Writing alert rules using KQL is powerful but does not have to be complex. A good example would be rules which in traditional SIEM use Active Lists (or Reference Sets, depending on your SIEM). When presenting KQL rules, I am often asked how to implement Active Lists in Sentinel. While replicating Active Lists in Sentinel is a good topic for another blog post, I will focus here on avoiding Active Lists in the first place using Sentinel query-based rules. You just don't need them in most cases.
This post of part of a series of blog posts on writing rules in Azure Sentinel:
The "Failed AzureAD logons but success logon to AWS Console" rule
To avoid a theoretical discussion, let's focus on a specific example. I picked this rule, which @petebrayne from our research team wrote as it is a powerful use case yet simple enough for demonstration purposes. The rule is also built-in into Azure Sentinel.
The rule looks for:
An IP address from which there were many failed logins to AAD, presumably a brute force attempt.
A successful login to AWS console from the same IP, implying a potential breach.
Traditional Active List implementation
In a traditional SIEM, this use case would usually require two rules and an Active list (see here an ArcSight implementation of a similar Brute Force rule or the official ArcSight guide.
The first identifies failed AAD logins and updates the count of failed logins for an IP in an Active List.
The second will identifies a successful AWS console login and check if the IP address appears in the Active List and the count is above a threshold.
This approach works, but it is far from trivial and is hard to maintain. It requires two unrelated rules and a separate Active List object. The actual time frames for the use case are actually the Active List record TTL rather than any rule property. Make the scenarios slightly more complex - by adding a 3rd event condition - and it becomes unmanageable.
Azure Sentinel make_list()
Let's look at Pete's rule. The first part takes full advantage of the fact that query-based rules can look back to create the list on demand without requiring a second rule and an intermediate object:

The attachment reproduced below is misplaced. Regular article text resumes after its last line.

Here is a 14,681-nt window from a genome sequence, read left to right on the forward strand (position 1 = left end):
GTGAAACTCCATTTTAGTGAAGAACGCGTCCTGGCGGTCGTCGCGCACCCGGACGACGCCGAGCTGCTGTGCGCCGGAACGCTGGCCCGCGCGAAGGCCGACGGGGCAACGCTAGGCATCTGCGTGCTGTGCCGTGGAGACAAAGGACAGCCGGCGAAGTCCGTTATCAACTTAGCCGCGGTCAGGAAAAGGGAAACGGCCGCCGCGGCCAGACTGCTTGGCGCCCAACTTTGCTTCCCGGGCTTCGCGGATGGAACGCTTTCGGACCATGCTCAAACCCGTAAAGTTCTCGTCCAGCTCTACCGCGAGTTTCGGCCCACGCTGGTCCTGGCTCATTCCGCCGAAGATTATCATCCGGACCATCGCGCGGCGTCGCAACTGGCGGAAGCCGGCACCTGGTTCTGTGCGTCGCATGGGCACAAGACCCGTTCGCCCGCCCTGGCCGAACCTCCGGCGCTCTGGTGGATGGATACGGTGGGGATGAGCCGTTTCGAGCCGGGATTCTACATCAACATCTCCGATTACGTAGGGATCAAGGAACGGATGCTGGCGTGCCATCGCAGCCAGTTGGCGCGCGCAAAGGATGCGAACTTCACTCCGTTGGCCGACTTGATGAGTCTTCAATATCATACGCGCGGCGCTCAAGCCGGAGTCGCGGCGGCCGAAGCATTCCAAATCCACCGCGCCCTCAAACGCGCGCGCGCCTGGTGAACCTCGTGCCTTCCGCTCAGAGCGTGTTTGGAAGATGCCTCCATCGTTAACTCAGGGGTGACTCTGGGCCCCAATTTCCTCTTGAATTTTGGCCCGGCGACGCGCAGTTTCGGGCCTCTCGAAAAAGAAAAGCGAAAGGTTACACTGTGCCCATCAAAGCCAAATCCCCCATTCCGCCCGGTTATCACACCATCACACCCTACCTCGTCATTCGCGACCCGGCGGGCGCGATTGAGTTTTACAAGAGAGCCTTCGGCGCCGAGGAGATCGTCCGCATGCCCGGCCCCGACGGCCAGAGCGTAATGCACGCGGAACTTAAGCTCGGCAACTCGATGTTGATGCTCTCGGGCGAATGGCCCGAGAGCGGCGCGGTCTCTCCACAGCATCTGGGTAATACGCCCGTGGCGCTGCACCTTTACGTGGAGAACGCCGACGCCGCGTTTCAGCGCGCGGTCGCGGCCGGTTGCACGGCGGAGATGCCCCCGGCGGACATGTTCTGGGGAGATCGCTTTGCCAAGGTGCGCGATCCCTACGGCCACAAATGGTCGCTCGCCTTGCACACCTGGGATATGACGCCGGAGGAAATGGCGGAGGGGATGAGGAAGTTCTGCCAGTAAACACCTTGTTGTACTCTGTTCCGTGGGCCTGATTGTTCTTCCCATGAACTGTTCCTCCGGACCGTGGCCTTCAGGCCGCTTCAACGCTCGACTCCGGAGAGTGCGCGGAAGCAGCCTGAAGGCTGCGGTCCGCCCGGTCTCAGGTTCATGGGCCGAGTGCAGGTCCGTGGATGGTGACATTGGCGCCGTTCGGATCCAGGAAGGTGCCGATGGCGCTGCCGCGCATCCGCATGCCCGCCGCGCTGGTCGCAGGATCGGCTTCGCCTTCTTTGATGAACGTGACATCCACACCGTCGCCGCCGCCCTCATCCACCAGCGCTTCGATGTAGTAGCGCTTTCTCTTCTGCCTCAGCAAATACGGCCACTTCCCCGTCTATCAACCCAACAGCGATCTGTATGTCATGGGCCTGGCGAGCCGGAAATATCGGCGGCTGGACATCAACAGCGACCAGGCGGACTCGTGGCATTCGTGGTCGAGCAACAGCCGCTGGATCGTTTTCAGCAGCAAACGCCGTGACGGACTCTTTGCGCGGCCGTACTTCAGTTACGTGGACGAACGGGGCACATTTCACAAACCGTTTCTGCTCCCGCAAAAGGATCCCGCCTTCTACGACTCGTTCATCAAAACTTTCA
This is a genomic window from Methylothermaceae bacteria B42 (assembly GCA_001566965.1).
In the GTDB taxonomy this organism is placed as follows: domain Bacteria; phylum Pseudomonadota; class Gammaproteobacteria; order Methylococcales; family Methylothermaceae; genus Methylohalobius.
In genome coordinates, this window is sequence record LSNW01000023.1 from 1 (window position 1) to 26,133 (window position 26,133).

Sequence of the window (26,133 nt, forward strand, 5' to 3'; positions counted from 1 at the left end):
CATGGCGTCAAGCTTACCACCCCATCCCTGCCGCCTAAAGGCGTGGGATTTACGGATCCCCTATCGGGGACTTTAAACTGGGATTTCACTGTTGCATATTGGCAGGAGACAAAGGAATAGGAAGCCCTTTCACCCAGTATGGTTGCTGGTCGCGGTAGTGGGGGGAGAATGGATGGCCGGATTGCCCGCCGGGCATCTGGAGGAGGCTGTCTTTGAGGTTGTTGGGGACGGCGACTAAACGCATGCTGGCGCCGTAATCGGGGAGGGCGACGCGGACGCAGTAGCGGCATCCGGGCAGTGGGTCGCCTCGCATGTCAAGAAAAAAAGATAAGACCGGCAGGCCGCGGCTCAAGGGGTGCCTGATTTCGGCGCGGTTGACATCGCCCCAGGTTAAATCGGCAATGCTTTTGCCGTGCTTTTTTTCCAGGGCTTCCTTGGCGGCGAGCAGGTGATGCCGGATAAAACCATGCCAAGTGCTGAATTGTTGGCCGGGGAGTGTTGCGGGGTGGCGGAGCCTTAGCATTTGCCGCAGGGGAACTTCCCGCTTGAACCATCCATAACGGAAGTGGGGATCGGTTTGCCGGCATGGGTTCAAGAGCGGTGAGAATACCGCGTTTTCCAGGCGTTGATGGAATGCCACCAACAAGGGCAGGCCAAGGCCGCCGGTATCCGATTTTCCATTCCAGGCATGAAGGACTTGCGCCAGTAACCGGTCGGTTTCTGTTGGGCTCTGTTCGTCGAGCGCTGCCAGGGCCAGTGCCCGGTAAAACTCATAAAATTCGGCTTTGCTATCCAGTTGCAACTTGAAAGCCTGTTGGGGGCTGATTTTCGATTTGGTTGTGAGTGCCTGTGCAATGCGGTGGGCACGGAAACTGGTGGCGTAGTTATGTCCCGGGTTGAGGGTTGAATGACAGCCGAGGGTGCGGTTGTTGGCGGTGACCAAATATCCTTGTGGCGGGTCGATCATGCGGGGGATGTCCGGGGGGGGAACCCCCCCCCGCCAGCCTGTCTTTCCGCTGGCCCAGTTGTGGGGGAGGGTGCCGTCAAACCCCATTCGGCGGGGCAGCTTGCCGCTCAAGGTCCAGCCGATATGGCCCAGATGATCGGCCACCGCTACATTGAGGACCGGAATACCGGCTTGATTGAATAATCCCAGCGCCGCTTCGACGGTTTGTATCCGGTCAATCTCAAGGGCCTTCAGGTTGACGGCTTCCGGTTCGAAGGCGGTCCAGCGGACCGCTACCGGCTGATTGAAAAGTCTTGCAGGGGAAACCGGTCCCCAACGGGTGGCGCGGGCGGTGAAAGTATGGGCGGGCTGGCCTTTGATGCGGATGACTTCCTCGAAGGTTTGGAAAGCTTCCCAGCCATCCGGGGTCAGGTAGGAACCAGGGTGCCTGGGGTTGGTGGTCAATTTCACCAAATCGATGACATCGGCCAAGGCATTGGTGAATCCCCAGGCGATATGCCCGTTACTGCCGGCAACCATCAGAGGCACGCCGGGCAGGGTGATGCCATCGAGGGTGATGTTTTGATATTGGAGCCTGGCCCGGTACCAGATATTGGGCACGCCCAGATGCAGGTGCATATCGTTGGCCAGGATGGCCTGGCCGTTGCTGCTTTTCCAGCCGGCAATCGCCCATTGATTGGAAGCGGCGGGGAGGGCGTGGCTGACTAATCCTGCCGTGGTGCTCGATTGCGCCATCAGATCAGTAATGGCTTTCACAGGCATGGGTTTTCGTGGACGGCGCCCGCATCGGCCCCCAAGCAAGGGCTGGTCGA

let signin_threshold = 5; let suspicious_signins = SigninLogs | where TimeGenerated >= ago(1d) | where ResultType !in ("0", "50125", "50140") | where IPAddress != "127.0.0.1" | summarize count() by IPAddress | where count_ > signin_threshold | summarize make_list(IPAddress);
What is this section doing?
The initial "where" closes filter out the relevant failure events. This would be similar to an ArcSight filter. Note that the time frame for the failed events is conveniently included in this clause using TimeGenerated >= ago(1d).
The first "summarize" statement counts the number of failed logins for each IP address, and the following "where" clause selects only those above a threshold. Note that the threshold can be dynamic, implementing behavioral analytics using the technique described here. A fixed threshold is often just as good and certainly easier for learning.
The second "summarize" creates the list. Using two summarize statements is an optimization that shaves execution time as the second "summarize" is more costly but will be used only on above threshold IP addresses.
Pretty straight forward, isn't it? We just created a list!
Wrapping up the rule
The second part of the rule only has to identify AWS login failures (Blue) and then check if the IP address is in the list from step 1 (Magenta). The rest (Green) is only used to enhance the information for the analyst use.
AWSCloudTrail | where TimeGenerated > ago(1d) | where EventName == "ConsoleLogin" | extend LoginResult = tostring(parse_json(ResponseElements).ConsoleLogin) | where LoginResult == "Success" | where SourceIpAddress in (suspicious_signins) | extend Reason = "Multiple failed AAD logins from IP address" | extend MFAUsed = tostring(parse_json(AdditionalEventData).MFAUsed) | extend User = iif(UserIdentityUserName == "", UserIdentityType, UserIdentityUserName) | project TimeGenerated, Reason, LoginResult, EventTypeName, UserIdentityType, User, AWSRegion, SourceIpAddress, UserAgent, MFAUsed | extend timestamp = TimeGenerated, AccountCustomEntity = User, IPCustomEntity = SourceIpAddress
Simple. Isn't it? Since the Azure Sentinel rule does not depend on a state machine, it is easier to build, test, and maintain.
Next time we will discuss the other use of Active Lists: lookups.